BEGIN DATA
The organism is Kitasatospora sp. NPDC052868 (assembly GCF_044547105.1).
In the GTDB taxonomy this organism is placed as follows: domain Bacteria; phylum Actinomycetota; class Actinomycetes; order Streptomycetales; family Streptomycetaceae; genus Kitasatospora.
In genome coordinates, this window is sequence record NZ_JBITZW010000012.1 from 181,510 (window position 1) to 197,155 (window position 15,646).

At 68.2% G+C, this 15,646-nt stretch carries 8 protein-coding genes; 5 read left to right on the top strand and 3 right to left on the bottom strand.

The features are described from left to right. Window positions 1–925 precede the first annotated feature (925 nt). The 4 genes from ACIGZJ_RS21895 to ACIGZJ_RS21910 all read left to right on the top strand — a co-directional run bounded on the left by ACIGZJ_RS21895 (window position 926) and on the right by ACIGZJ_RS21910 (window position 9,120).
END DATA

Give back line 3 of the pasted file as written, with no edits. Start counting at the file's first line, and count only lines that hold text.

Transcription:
In genome coordinates, this window is sequence record NZ_JBITZW010000012.1 from 181,510 (window position 1) to 197,155 (window position 15,646).